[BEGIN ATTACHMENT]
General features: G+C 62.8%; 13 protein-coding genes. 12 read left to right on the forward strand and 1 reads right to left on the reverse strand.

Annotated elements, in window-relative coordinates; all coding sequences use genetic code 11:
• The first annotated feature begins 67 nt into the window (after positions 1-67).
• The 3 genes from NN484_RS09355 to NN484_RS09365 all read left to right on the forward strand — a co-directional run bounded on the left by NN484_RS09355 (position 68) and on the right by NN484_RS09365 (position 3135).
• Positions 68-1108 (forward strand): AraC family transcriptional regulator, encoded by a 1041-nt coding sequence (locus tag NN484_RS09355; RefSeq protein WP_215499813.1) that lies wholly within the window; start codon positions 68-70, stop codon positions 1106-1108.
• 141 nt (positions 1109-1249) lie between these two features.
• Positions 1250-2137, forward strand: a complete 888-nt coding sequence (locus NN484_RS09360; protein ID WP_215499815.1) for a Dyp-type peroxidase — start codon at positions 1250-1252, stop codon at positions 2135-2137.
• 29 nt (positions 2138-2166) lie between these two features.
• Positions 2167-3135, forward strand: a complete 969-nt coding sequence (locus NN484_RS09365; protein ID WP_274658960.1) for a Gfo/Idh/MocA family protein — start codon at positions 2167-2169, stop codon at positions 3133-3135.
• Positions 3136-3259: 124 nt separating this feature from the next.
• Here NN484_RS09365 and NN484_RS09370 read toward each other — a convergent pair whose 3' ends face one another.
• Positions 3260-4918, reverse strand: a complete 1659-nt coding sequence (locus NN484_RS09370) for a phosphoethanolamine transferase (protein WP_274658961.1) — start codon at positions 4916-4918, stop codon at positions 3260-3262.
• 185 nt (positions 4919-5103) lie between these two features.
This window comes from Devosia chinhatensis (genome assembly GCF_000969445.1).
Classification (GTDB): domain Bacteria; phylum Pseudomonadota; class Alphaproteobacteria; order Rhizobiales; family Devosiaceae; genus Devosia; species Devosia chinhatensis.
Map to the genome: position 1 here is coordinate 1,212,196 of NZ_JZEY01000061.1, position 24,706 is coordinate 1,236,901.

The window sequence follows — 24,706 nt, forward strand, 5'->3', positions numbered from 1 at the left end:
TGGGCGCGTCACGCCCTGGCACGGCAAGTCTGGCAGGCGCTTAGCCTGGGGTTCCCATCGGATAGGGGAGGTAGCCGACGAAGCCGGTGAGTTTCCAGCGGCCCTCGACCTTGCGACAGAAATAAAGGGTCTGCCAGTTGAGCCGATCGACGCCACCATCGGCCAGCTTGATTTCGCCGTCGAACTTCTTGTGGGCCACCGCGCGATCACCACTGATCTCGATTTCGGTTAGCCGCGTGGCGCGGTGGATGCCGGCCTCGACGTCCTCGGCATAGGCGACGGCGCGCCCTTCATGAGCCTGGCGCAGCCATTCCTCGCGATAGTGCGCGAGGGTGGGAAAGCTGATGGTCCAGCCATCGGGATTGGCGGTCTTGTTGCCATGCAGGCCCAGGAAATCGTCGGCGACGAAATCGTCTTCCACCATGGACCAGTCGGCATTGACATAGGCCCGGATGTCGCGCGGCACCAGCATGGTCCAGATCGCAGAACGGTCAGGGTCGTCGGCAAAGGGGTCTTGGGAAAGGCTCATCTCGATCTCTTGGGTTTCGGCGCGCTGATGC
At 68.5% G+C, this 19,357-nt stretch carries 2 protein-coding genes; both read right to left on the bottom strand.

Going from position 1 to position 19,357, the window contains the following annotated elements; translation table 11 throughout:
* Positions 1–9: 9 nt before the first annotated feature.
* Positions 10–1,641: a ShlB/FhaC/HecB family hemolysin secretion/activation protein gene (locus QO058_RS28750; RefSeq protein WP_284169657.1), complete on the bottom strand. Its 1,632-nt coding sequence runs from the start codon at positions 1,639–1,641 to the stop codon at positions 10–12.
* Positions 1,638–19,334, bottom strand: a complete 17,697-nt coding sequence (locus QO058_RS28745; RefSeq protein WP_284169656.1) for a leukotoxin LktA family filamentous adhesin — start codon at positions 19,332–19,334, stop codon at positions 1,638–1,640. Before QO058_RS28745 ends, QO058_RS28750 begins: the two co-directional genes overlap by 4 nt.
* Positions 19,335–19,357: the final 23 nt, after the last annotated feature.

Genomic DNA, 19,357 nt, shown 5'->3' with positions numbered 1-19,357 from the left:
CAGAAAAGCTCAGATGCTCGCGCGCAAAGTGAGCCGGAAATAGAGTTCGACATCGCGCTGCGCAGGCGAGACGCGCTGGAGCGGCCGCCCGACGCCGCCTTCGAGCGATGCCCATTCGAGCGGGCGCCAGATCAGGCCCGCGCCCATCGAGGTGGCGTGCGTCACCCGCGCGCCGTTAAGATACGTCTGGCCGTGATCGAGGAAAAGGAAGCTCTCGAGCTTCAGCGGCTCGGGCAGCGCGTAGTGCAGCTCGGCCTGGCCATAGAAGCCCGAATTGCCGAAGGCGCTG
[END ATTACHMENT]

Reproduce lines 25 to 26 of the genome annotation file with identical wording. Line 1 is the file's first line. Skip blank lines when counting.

Genomic DNA, 19,357 nt, shown 5'->3' with positions numbered 1-19,357 from the left:
CAGAAAAGCTCAGATGCTCGCGCGCAAAGTGAGCCGGAAATAGAGTTCGACATCGCGCTGCGCAGGCGAGACGCGCTGGAGCGGCCGCCCGACGCCGCCTTCGAGCGATGCCCATTCGAGCGGGCGCCAGATCAGGCCCGCGCCCATCGAGGTGGCGTGCGTCACCCGCGCGCCGTTAAGATACGTCTGGCCGTGATCGAGGAAAAGGAAGCTCTCGAGCTTCAGCGGCTCGGGCAGCGCGTAGTGCAGCTCGGCCTGGCCATAGAAGCCCGAATTGCCGAAGGCGCTG